Preferred citation: Anipedia, www.anipedia.org: JAW Coetzer and P Oberem (Directors) In: Infectious Diseases of Livestock, JAW Coetzer, GR Thomson,
NJ Maclachlan and M-L Penrith (Editors). S Babiuk, Swinepox, 2018.


Previous authors: E MUNZ AND K DUMBELL

Current authors:
S BABIUK - Research Scientific, PhD, National Centre for Foreign Animal Disease, 1015 Arlington Street, Manitoba, Canada, R3E 3MA


Swinepox is an acute but usually mild disease particularly of young pigs characterized by the development of pox skin lesions.
In the past a similar disease was often caused by the adventitious infection of pigs with vaccinia virus, which was used to vaccinate humans against smallpox. Since the eradication of smallpox and the subsequent suspension of vaccination, swinepox is caused exclusively by a host-specific poxvirus. However, vaccinia- like viruses continue to circulate in Brazil and have the potential to infect pigs.21

A low prevalence of disease occurs in all countries where pigs are raised, although it may be high in individual herds.10, 12, 18, 24


The swine pox virus belongs to the genus Suipox and the family Poxviridae (see General Introduction Poxviridae).The genome of the swinepox virus is 146,454 bp and contains 150 putative genes of which 146 are poxvirus homologues.1 Morphologically, swinepox virus resembles vaccinia virus, virions measuring approximately 310 × 240 nm.7 Immunodiffusion and immunoelectrophoresis studies  demonstrated common antigens between these two viruses.10 Different monoclonal antibodies that developed against swinepox virus were generally swinepox- specific, however, two monoclonal antibodies cross- reacted with vaccinia, cowpox, ectromelia and rabbit fibroma viruses.23

Swinepox virus is very resistant to adverse environmental influences and survives for 12 days at 37 °C. Scabs retain their infectivity for up to one year at room temperature.14, 17

Propagation of swinepox virus is difficult and serial passaging in swine cell cultures is usually necessary before cytopathic effects (intracytoplasmic inclusions one to two days after inoculation, nuclear vacuolation and margination of the chromatin) occur. Destruction of the monolayer occurs five to seven days after inoculation.8 Swinepox virus does not multiply on the chorioallantoic membrane of embryonated hen’s eggs.


Pigs are the only animal susceptible to infection with swinepox virus.10, 16, 25

Transmission of the virus is usually by contact between acutely infected and susceptible animals. Lice (Haematopinus suis) are thought to transmit the disease mechanically and may influence the severity and spread of the disease by damaging the skin.18 Lice may be infectious for weeks or months, but vertical transmission of the virus within the louse population has not been proven. Other biting insects, especially flies, such as Stomoxys spp., may also transmit the virus mechanically.9, 18

Infected animals shed virus in saliva and lachrymal fluid towards the end of the incubation period. Virus is also shed from pox lesions in the later stages of the disease. Scabs and crusts on the animal or in the environment remain infectious for many months.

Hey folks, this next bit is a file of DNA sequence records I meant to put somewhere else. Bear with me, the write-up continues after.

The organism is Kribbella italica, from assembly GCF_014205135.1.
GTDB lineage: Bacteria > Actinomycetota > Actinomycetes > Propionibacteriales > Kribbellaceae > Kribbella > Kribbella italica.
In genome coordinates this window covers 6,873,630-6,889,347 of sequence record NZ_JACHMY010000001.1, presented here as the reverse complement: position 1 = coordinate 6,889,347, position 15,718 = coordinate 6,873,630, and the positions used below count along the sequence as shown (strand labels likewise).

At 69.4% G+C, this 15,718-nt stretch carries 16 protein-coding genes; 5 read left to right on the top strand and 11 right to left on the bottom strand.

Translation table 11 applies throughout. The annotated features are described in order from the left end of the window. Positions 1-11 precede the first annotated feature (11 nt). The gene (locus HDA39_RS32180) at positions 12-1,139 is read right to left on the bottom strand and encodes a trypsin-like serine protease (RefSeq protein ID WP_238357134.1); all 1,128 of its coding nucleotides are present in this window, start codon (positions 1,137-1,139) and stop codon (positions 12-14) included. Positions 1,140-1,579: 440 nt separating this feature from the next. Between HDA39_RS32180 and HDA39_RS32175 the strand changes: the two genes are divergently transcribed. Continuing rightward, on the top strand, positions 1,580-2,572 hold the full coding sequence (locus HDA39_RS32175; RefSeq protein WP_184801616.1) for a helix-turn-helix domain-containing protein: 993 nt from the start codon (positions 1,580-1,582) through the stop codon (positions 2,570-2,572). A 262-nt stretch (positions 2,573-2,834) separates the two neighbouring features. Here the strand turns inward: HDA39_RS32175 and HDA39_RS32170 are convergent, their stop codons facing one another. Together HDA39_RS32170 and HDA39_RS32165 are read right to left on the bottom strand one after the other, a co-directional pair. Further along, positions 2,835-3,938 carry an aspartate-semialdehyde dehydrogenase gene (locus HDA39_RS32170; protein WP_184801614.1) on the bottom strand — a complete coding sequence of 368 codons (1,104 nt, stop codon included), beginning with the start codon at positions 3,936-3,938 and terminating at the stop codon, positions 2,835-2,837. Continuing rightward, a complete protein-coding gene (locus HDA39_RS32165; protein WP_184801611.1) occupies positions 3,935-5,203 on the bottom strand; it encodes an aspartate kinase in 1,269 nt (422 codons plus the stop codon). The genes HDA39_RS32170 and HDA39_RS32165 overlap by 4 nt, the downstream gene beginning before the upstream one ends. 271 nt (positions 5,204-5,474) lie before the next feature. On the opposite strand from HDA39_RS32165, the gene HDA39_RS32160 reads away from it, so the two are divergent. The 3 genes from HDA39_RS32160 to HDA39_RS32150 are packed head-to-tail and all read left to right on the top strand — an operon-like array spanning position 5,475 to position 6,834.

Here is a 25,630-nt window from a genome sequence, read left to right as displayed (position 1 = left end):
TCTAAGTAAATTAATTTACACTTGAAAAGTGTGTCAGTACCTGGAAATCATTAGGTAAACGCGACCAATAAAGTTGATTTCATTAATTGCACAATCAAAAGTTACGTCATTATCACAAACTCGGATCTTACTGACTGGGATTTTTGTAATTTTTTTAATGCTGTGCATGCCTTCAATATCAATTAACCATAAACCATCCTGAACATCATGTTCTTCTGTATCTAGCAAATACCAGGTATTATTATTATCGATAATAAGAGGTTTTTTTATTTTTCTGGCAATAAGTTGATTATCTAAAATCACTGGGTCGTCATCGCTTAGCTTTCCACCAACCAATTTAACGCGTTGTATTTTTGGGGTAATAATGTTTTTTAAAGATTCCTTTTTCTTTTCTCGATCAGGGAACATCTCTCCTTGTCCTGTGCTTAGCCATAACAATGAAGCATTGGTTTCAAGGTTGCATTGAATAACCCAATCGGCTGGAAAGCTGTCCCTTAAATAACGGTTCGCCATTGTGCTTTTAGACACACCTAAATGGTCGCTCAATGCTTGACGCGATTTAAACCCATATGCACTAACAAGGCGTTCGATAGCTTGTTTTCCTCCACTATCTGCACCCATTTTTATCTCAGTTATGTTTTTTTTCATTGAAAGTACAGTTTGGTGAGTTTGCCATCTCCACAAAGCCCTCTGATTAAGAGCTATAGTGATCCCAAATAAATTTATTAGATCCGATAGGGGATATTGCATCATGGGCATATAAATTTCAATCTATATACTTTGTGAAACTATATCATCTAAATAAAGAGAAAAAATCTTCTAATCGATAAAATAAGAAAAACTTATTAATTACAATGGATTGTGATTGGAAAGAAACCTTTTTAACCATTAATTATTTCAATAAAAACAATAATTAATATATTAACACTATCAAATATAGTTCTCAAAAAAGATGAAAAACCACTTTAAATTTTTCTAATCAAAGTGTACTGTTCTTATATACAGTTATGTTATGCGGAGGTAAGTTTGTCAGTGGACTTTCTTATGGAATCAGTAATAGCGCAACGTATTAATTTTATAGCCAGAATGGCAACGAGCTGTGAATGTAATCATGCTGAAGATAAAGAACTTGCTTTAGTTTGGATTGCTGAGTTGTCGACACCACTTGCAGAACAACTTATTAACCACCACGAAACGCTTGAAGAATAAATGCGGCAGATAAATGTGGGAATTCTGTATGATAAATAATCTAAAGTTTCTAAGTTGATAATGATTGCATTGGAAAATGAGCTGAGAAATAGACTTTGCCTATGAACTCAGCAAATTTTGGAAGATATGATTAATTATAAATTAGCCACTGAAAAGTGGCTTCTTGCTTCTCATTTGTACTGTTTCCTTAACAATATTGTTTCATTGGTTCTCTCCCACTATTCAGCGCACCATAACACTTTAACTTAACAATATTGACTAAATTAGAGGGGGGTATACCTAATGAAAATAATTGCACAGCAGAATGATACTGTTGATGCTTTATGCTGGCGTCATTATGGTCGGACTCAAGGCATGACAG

In older sows, only a few lesions are usually present and these may be overlooked as the animals do not show other clinical signs. Piglets may escape infection in some outbreaks of swinepox as a result of having acquired colostral antibody.2

Recovered pigs have a solid, usually life-long, immunity. A characteristic feature of swinepox is the slow rate at which antibody appears in the circulation. Virus neutralizing and precipitating antibodies are detectable from about Day 20 after infection and titres peak at four to six weeks.16 Cell- mediated immunity is detectable two weeks after infection.

Swinepox in a herd may increase the hazard of failure of classical swine fever (hog cholera) vaccination,4 and it is believed that other diseases (mycoplasmal pneumonia, salmonellosis) are more severe in affected animals.14

Pathogenesis, clinical signs and pathology

Swinepox virus has a particular affinity for cells of the epidermis, and in severe cases epithelial cells of the upper digestive and respiratory tracts may also be affected. The incubation period varies from 4 to 14 days. Initial signs include low-grade fever, anorexia and dullness, after which flat macules appear on the skin, predominantly on the inner aspects of the proximal part of the limbs (Figure 1), ears, snout and ventral abdomen. These reddish areas develop into papules and then into umbilicated pustules.

Figure 1 Swinepox: numerous pox lesions on the ventral abdomen and inner thighs

The vesicular stage is usually not seen. After six to eight days the pustules dry and scabs with depressed centres are formed, still surrounded by a raised and inflamed zone. Dark- brown scabs, 10 to 20 mm in diameter, give affected animals a spotted appearance after about 10 to 14 days. Pox lesions develop successively so that not all are at the same stage of development.18 After about three weeks the crusts are shed without leaving a scar. The number of lesions on individual animals varies a great deal and seems to be directly related to the severity of louse infestation.

Sows suckling affected piglets may suffer from teat and udder lesions so that nursing becomes painful, and piglets may even die as a result of starvation. Congenital cases of swinepox have been reported.5

Few pigs die of uncomplicated swinepox but the morbidity rate in individual herds may be high and young animals may have poor...

To see the full item, register today:

Sign in to Anipedia

Forgot your username or password? Click here.

Not registered yet? Sign up now.

Start using Anipedia today, by creating your account.

Register now